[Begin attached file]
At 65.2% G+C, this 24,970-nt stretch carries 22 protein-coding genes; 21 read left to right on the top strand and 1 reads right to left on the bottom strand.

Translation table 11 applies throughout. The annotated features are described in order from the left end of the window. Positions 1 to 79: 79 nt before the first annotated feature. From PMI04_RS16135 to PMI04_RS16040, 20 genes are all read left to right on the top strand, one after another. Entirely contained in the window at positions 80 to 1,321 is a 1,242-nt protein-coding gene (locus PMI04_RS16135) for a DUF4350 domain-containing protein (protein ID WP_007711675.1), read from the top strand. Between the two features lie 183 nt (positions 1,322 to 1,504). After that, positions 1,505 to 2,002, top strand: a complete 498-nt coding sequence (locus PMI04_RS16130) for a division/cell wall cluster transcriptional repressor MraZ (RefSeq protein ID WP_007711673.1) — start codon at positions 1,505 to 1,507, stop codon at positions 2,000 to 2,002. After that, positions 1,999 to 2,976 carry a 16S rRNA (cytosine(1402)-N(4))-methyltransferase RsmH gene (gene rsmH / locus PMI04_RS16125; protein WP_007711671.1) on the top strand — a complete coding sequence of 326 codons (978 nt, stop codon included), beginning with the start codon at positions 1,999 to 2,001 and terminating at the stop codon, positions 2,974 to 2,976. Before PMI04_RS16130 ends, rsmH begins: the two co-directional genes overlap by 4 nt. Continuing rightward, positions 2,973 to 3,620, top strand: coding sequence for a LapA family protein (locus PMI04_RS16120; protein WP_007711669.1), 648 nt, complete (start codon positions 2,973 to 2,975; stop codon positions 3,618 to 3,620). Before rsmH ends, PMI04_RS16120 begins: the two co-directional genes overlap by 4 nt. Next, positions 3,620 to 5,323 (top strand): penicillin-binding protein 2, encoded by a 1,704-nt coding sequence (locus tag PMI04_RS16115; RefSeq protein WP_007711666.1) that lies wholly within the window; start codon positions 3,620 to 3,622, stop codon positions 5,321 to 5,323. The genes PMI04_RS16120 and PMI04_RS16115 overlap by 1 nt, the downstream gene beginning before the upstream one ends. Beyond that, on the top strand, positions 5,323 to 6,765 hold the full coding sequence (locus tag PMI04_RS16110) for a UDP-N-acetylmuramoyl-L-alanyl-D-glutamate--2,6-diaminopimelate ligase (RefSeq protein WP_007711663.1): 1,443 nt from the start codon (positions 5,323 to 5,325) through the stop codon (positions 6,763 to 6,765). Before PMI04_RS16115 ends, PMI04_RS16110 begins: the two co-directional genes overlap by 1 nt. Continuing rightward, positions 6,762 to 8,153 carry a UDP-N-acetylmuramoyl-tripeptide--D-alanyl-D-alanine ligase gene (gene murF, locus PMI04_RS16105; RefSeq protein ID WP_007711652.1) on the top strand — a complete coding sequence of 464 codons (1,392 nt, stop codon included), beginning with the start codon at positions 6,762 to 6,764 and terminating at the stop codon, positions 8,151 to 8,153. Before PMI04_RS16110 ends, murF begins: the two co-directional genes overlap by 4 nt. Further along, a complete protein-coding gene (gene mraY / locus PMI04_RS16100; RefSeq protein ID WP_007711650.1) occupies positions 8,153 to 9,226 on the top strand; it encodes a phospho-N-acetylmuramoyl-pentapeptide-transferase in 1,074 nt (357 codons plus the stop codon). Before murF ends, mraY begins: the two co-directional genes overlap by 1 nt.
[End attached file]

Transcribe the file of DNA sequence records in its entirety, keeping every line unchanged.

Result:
At 65.2% G+C, this 24,970-nt stretch carries 22 protein-coding genes; 21 read left to right on the top strand and 1 reads right to left on the bottom strand.

Translation table 11 applies throughout. The annotated features are described in order from the left end of the window. Positions 1 to 79: 79 nt before the first annotated feature. From PMI04_RS16135 to PMI04_RS16040, 20 genes are all read left to right on the top strand, one after another. Entirely contained in the window at positions 80 to 1,321 is a 1,242-nt protein-coding gene (locus PMI04_RS16135) for a DUF4350 domain-containing protein (protein ID WP_007711675.1), read from the top strand. Between the two features lie 183 nt (positions 1,322 to 1,504). After that, positions 1,505 to 2,002, top strand: a complete 498-nt coding sequence (locus PMI04_RS16130) for a division/cell wall cluster transcriptional repressor MraZ (RefSeq protein ID WP_007711673.1) — start codon at positions 1,505 to 1,507, stop codon at positions 2,000 to 2,002. After that, positions 1,999 to 2,976 carry a 16S rRNA (cytosine(1402)-N(4))-methyltransferase RsmH gene (gene rsmH / locus PMI04_RS16125; protein WP_007711671.1) on the top strand — a complete coding sequence of 326 codons (978 nt, stop codon included), beginning with the start codon at positions 1,999 to 2,001 and terminating at the stop codon, positions 2,974 to 2,976. Before PMI04_RS16130 ends, rsmH begins: the two co-directional genes overlap by 4 nt. Continuing rightward, positions 2,973 to 3,620, top strand: coding sequence for a LapA family protein (locus PMI04_RS16120; protein WP_007711669.1), 648 nt, complete (start codon positions 2,973 to 2,975; stop codon positions 3,618 to 3,620). Before rsmH ends, PMI04_RS16120 begins: the two co-directional genes overlap by 4 nt. Next, positions 3,620 to 5,323 (top strand): penicillin-binding protein 2, encoded by a 1,704-nt coding sequence (locus tag PMI04_RS16115; RefSeq protein WP_007711666.1) that lies wholly within the window; start codon positions 3,620 to 3,622, stop codon positions 5,321 to 5,323. The genes PMI04_RS16120 and PMI04_RS16115 overlap by 1 nt, the downstream gene beginning before the upstream one ends. Beyond that, on the top strand, positions 5,323 to 6,765 hold the full coding sequence (locus tag PMI04_RS16110) for a UDP-N-acetylmuramoyl-L-alanyl-D-glutamate--2,6-diaminopimelate ligase (RefSeq protein WP_007711663.1): 1,443 nt from the start codon (positions 5,323 to 5,325) through the stop codon (positions 6,763 to 6,765). Before PMI04_RS16115 ends, PMI04_RS16110 begins: the two co-directional genes overlap by 1 nt. Continuing rightward, positions 6,762 to 8,153 carry a UDP-N-acetylmuramoyl-tripeptide--D-alanyl-D-alanine ligase gene (gene murF, locus PMI04_RS16105; RefSeq protein ID WP_007711652.1) on the top strand — a complete coding sequence of 464 codons (1,392 nt, stop codon included), beginning with the start codon at positions 6,762 to 6,764 and terminating at the stop codon, positions 8,151 to 8,153. Before PMI04_RS16110 ends, murF begins: the two co-directional genes overlap by 4 nt. Further along, a complete protein-coding gene (gene mraY / locus PMI04_RS16100; RefSeq protein ID WP_007711650.1) occupies positions 8,153 to 9,226 on the top strand; it encodes a phospho-N-acetylmuramoyl-pentapeptide-transferase in 1,074 nt (357 codons plus the stop codon). Before murF ends, mraY begins: the two co-directional genes overlap by 1 nt.